“Introduction: Lung cancer is the number-one cause of death due to neoplasms worldwide. The 5-year overall survival rate is only 22%. In advanced stages, the therapeutic options are limited to chemotherapy, radiotherapy, molecularly targeted therapy and immunotherapy. Phytocannabinoids, the components of Cannabis sativa, their synthetic derivatives and endogenous cannabinoids have demonstrated anticancer activity in various common cancers – breast, prostate, colorectal and lung cancers, among others. The aim of this review was to assess the potential value of cannabinoids in the treatment of lung cancer.
State of knowledge: The majority of preclinical studies demonstrates that cannabinoids inhibit lung cancer cell viability both in vitro and in vivo. The main mechanism of anticancer activity is the induction of apoptosis, triggered by activation of CB1, CB2 and TRPV1 receptors or independently via other pathways. Cannabinoids influence the components of the tumour microenvironment – cancer associated fibroblasts, macrophages and lymphokine-activated-killer cells. Cannabinoids alter leukocyte infiltration into anti-cancer proportions, inhibit expression of EGFR and PAI-1 and increase the expression of TIMP-1. As a result they induce cytotoxicity, decrease proliferation, migration and invasive potential of lung cancer cells, suppress angiogenesis and metastasis forming. Patients with advanced lung cancer may also benefit from analgesic, antiemetic and appetite improving properties of cannabinoids.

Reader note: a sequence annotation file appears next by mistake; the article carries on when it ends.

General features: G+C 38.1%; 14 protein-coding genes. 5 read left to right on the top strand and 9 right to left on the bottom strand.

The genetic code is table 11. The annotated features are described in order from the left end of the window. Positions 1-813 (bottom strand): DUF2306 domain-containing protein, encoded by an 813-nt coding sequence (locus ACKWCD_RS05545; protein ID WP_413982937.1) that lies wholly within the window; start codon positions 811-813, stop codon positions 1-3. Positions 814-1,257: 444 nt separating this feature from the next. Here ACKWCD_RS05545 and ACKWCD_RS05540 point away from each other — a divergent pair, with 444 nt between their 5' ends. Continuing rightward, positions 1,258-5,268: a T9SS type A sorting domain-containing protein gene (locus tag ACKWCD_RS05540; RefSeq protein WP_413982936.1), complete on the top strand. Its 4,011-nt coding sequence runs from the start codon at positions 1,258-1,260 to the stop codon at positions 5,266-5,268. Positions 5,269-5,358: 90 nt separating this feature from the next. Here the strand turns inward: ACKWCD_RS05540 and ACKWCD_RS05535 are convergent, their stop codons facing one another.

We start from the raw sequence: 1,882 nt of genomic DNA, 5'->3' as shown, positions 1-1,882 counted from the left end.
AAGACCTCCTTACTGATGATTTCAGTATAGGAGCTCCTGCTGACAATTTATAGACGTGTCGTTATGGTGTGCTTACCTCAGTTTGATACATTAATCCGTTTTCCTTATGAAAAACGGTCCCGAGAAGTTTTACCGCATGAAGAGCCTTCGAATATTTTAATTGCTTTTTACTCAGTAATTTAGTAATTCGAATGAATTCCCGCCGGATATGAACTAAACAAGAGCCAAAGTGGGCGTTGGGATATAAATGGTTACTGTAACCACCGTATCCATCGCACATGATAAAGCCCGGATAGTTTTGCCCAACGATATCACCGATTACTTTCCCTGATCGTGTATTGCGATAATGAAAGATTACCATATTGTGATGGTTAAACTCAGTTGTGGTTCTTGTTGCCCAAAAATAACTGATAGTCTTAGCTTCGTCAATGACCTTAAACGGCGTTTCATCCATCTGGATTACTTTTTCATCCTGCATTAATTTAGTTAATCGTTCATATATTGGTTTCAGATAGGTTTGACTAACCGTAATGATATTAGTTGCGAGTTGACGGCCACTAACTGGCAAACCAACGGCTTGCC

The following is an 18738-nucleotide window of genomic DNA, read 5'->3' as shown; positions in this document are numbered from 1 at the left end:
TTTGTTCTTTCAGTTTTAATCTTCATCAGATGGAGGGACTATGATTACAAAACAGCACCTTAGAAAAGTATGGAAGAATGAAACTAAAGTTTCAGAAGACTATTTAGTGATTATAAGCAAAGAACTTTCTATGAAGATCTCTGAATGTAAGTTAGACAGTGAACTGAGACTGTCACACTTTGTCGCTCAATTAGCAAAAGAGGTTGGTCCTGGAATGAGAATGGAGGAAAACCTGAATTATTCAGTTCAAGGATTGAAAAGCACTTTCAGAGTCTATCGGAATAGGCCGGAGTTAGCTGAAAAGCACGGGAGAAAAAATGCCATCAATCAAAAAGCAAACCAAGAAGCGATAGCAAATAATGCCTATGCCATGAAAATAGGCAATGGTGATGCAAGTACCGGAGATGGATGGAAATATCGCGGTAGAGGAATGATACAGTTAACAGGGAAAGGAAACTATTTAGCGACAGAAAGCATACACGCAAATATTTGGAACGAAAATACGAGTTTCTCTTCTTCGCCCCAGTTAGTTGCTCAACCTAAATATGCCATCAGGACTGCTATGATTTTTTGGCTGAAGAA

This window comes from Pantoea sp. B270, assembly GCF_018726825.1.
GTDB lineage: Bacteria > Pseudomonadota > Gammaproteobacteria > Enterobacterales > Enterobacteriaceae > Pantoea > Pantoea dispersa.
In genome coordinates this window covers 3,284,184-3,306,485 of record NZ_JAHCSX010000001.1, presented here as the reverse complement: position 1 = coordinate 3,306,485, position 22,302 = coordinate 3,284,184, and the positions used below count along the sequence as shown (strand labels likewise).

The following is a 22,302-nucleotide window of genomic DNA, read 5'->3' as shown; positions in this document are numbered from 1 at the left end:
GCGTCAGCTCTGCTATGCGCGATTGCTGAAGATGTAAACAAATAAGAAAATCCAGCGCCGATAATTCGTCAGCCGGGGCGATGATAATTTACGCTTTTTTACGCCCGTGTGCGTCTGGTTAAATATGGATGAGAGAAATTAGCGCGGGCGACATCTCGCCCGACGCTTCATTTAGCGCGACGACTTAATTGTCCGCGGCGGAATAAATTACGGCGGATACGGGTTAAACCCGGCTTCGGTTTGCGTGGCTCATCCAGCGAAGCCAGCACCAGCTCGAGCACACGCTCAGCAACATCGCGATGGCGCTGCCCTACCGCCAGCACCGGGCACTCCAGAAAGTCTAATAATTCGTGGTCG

Summary: Cannabinoids can be a supplementary agent in systemic anticancer therapeutic regimen in the future. The exact mechanisms of action, specific doses in anticancer treatment, routes of administration and interactions with other anticancer drugs has yet to be determined. Thus the clinical studies on cannabinoids in lung cancer should be performed in the future.”